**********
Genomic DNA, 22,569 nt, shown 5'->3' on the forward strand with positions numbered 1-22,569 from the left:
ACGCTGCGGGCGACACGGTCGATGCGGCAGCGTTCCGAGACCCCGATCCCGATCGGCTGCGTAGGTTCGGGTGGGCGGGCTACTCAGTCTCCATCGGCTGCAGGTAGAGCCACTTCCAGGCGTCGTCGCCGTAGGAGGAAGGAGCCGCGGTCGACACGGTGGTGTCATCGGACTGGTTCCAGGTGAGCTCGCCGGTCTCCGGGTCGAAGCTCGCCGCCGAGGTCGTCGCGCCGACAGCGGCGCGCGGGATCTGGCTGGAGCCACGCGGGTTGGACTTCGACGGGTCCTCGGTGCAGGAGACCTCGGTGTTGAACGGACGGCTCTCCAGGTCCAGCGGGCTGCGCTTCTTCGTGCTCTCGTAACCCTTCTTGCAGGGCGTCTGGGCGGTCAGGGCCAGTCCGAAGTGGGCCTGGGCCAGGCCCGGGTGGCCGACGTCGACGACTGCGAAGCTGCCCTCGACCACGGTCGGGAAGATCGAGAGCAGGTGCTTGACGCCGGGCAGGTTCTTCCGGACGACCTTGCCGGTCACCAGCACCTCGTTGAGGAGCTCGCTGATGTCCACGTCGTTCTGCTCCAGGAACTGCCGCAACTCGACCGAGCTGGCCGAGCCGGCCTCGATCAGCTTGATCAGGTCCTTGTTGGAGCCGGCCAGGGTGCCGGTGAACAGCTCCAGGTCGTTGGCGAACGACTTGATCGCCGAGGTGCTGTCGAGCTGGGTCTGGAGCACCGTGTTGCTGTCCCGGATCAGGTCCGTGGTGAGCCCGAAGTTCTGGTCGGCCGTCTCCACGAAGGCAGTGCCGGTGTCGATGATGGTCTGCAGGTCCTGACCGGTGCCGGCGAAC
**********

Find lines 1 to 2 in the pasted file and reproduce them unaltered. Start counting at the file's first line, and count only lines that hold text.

Genomic DNA, 22,569 nt, shown 5'->3' on the forward strand with positions numbered 1-22,569 from the left:
ACGCTGCGGGCGACACGGTCGATGCGGCAGCGTTCCGAGACCCCGATCCCGATCGGCTGCGTAGGTTCGGGTGGGCGGGCTACTCAGTCTCCATCGGCTGCAGGTAGAGCCACTTCCAGGCGTCGTCGCCGTAGGAGGAAGGAGCCGCGGTCGACACGGTGGTGTCATCGGACTGGTTCCAGGTGAGCTCGCCGGTCTCCGGGTCGAAGCTCGCCGCCGAGGTCGTCGCGCCGACAGCGGCGCGCGGGATCTGGCTGGAGCCACGCGGGTTGGACTTCGACGGGTCCTCGGTGCAGGAGACCTCGGTGTTGAACGGACGGCTCTCCAGGTCCAGCGGGCTGCGCTTCTTCGTGCTCTCGTAACCCTTCTTGCAGGGCGTCTGGGCGGTCAGGGCCAGTCCGAAGTGGGCCTGGGCCAGGCCCGGGTGGCCGACGTCGACGACTGCGAAGCTGCCCTCGACCACGGTCGGGAAGATCGAGAGCAGGTGCTTGACGCCGGGCAGGTTCTTCCGGACGACCTTGCCGGTCACCAGCACCTCGTTGAGGAGCTCGCTGATGTCCACGTCGTTCTGCTCCAGGAACTGCCGCAACTCGACCGAGCTGGCCGAGCCGGCCTCGATCAGCTTGATCAGGTCCTTGTTGGAGCCGGCCAGGGTGCCGGTGAACAGCTCCAGGTCGTTGGCGAACGACTTGATCGCCGAGGTGCTGTCGAGCTGGGTCTGGAGCACCGTGTTGCTGTCCCGGATCAGGTCCGTGGTGAGCCCGAAGTTCTGGTCGGCCGTCTCCACGAAGGCAGTGCCGGTGTCGATGATGGTCTGCAGGTCCTGACCGGTGCCGGCGAAC